Preparing your farm for drought
Drought inflicts major financial, social and environmental costs on farm businesses and communities. The often slow onset of drought can add further complexity to the decisions required to successfully run a farm business.
It is important to take the time now to ensure good strategies are in place for your farm and business before the impacts of drought hit.
The department has developed a number of information tools to assist in business management and farm planning. The increased likelihood of drought is also calling for improved skills and capabilities in how farmers manage business risk and plan for the longer term.
Courses in farm business risk management skills are available. They have been designed by industry experts to ensure relevance and demonstrate value to the sector.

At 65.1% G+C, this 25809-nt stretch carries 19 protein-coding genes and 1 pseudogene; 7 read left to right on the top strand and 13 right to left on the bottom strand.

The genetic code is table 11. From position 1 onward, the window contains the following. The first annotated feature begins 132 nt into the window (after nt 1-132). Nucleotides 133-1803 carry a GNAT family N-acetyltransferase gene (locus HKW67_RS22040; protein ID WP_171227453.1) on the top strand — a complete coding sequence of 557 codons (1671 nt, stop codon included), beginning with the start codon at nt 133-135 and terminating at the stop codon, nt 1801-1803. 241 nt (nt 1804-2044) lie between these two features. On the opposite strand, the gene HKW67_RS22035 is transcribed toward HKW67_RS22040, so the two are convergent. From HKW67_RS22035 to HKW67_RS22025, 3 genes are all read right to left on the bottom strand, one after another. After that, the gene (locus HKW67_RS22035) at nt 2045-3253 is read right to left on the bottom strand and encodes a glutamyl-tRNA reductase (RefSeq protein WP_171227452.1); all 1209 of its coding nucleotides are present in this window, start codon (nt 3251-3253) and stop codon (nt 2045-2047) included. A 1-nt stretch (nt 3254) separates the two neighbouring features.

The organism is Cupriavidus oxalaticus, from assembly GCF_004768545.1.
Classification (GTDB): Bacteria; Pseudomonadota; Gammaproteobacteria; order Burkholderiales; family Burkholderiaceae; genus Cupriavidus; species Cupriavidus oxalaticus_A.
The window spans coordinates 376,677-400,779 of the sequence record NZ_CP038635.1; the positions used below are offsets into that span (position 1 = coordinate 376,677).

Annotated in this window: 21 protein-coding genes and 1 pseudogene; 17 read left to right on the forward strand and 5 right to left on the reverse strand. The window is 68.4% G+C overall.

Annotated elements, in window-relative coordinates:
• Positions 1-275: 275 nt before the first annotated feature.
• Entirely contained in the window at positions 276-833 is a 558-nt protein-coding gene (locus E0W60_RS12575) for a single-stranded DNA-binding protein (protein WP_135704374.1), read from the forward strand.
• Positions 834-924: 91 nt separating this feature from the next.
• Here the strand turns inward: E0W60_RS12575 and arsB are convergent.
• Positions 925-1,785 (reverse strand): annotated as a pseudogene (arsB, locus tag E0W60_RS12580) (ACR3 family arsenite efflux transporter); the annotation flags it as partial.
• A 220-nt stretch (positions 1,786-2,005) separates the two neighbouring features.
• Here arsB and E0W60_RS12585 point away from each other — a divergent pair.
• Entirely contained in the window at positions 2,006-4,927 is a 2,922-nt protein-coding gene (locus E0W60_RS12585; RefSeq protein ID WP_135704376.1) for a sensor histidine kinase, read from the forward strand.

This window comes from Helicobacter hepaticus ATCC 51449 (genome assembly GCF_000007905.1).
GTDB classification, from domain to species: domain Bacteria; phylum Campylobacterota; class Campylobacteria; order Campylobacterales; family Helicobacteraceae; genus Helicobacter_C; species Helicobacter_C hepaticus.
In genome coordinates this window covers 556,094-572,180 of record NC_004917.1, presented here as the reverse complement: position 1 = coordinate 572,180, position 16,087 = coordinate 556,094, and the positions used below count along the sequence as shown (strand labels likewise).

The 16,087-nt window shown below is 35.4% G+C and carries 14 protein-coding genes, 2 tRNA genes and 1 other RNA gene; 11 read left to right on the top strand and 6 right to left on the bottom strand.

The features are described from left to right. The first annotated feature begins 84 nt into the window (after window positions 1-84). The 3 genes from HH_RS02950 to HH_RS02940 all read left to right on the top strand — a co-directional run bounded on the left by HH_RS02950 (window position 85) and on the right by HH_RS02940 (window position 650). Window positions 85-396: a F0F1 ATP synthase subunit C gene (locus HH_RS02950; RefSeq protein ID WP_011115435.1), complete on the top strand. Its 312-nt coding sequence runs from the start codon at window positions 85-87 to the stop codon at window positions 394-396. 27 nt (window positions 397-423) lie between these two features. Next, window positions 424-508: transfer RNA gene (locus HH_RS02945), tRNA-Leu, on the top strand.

Dry weather farming videos
- Dry weather farming – Tony Coombes
- Dry weather farming – Stephen Poole
- Dry weather farming – Joan Liley
- Dry weather farming – Andy Smith
Drought feeding and management of livestock
The managing resources in drought guides help producers break down the daunting planning phase into manageable steps that can be used to plan a successful way forward.
Stock containment areas
Stock containment areas (SCAs) enable farmers to fence off part of the farm to hold, feed and water livestock in tough conditions such as drought and after a bushfire.
SCAs deliver a range of benefits during droughts including minimising soil erosion, enabling faster pasture recovery, limiting the spread of weeds and allowing for good stock management.
Stock containment area videos
- Water case studies
- Water supply for stock containment areas
- Managing resources in drought (includes drought feeding and managing of sheep and cattle)
- Drought reserve dams